What do country singer Willie Nelson, Snoop Dogg, Bob Marley, Whoopi Goldberg and Hunter S. Thompson have in common? Not only are they all icons in their own right but they may soon be trademarked, or at least their pot products will be. They are just a handful of an expanding number of celebs who are (or were) marijuana advocates and regular smokers who themselves, or their still-living relatives, have an eye on the burgeoning pot market.
Because marijuana is illegal under federal law, the U.S. Patent and Trademark office won’t issue trademarks to protect marijuana brands, so marijuana companies that can afford it—like investor-backed celebrity brands—are turning to state lawmakers for help.
Enter Rob Bonta, a Democratic assemblyman from Alameda, who introduced a bill that would grant cannabis companies state trademarks. The bill could ban marijuana billboards near freeways and provide money to develop standards for testing impaired drivers. Law enforcement officials who opposed the legalization of recreational pot have yet to take a position on this motion.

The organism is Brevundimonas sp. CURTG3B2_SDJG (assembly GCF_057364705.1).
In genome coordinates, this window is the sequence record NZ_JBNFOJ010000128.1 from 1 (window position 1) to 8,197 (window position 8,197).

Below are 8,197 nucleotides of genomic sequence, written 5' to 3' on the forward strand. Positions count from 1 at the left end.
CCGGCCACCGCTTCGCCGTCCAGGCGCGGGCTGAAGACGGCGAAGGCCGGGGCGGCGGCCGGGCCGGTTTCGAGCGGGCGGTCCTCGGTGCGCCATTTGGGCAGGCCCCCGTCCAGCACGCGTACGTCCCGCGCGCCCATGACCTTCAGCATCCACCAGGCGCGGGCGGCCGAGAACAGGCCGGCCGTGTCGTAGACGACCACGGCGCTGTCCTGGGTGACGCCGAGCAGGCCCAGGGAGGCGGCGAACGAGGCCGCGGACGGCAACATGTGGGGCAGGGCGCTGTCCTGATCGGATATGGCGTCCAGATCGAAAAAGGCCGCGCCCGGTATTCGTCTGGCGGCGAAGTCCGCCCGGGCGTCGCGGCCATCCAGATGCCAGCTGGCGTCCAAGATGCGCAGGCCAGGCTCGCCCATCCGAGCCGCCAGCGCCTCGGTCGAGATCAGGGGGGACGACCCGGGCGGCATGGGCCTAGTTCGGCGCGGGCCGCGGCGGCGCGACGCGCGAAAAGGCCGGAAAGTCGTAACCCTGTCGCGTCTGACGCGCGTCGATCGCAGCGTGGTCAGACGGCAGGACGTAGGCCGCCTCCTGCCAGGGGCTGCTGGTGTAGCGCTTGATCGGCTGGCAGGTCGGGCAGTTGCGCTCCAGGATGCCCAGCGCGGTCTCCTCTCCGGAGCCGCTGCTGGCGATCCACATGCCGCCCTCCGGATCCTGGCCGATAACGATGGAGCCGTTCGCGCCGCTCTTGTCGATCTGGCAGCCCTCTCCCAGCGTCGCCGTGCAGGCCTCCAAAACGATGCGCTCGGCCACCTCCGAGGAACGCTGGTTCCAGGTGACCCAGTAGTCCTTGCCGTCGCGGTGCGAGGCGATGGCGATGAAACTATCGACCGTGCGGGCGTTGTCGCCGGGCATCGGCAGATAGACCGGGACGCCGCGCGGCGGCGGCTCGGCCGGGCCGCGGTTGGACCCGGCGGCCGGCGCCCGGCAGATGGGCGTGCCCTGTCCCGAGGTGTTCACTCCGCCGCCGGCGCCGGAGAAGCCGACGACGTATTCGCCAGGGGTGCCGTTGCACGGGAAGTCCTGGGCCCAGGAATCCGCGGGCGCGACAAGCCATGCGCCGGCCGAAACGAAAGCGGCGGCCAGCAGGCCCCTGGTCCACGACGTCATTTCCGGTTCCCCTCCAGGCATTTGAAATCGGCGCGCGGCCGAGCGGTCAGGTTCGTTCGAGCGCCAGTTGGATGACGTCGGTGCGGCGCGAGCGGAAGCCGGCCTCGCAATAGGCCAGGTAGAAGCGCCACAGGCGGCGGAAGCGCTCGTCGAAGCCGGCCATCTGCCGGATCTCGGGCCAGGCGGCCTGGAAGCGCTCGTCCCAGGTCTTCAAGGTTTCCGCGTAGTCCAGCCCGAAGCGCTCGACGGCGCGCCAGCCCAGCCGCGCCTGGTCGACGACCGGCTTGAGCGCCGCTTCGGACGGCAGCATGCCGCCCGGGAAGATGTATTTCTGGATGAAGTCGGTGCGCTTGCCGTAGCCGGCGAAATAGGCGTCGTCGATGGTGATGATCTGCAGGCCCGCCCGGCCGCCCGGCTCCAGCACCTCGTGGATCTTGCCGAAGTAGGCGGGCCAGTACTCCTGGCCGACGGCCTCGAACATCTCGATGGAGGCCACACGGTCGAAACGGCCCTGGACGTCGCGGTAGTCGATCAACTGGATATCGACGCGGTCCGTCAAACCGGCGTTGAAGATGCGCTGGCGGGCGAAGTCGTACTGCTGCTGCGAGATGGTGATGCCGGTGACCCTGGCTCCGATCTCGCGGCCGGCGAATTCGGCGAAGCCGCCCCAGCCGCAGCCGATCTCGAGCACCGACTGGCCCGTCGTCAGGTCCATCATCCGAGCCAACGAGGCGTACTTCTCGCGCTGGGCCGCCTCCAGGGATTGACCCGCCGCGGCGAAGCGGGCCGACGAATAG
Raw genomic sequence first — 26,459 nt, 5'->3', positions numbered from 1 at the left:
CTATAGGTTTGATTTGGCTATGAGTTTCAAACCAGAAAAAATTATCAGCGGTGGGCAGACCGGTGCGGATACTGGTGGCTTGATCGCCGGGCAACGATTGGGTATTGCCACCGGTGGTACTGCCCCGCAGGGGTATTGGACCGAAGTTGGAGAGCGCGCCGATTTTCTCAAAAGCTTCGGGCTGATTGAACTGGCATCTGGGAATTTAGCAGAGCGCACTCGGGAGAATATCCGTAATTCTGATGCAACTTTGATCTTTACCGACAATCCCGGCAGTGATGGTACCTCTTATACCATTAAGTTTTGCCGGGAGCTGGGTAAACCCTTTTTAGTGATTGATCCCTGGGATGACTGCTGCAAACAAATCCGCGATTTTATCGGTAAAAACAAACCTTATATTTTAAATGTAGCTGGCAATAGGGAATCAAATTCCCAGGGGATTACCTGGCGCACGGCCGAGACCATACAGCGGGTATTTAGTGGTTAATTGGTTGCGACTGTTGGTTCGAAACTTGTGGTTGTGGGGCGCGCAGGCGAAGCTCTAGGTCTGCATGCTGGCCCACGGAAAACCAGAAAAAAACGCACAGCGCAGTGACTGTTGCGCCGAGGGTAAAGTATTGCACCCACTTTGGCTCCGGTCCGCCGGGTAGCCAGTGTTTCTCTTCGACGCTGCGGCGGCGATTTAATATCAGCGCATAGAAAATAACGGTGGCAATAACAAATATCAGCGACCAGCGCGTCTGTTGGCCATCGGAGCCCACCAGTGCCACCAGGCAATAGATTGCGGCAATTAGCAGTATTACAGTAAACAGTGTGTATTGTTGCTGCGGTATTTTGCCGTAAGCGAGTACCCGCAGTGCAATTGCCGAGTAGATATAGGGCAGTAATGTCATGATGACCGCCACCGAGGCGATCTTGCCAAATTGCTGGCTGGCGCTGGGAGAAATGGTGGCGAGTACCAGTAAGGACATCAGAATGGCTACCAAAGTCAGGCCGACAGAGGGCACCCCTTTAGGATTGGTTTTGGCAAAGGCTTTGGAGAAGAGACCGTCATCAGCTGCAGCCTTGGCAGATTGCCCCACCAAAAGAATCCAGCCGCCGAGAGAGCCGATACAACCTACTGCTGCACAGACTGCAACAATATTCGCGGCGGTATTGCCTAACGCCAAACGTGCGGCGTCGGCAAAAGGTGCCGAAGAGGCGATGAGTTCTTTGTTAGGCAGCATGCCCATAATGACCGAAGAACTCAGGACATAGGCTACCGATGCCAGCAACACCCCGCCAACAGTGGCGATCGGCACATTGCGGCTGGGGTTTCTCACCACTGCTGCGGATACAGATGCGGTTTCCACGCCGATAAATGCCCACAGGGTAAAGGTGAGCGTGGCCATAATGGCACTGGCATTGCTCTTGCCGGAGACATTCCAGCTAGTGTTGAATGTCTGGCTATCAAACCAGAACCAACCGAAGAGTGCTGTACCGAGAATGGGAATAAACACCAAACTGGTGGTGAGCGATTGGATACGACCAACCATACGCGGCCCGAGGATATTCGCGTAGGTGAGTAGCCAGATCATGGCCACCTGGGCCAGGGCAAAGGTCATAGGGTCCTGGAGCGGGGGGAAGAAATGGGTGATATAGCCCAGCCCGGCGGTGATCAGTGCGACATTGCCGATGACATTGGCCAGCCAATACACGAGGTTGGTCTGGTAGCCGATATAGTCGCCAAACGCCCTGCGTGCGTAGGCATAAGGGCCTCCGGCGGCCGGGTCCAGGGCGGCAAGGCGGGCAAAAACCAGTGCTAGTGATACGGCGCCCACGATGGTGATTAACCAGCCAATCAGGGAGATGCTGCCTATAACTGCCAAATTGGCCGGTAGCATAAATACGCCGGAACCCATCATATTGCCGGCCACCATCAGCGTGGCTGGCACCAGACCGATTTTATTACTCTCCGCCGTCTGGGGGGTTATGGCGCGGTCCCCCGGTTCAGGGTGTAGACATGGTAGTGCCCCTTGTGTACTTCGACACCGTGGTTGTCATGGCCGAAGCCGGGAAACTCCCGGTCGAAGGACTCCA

The pot-loving celebrities mentioned above have fame and backstory with the drug to help them get attention in this matter, including the children of the late Bob Marley. The reggae singer was at the forefront of the global legalization movement and now, backed by a Seattle venture capital firm, so is his oldest daughter. She launched Marley Natural back in in 2014 and the products already are available in California medical dispensaries.
Before any trademarks are granted, California’s regulators must first decide who will receive the first licenses to grow, distribute and sell recreational marijuana. Those who are already cleared to sell medical marijuana in California could be the first in line for the trademarks. Right now, those regulators are busy working with growers and sellers right now to get California’s adult-use pot market launched; the race is on to issue all the necessary licenses by early 2018.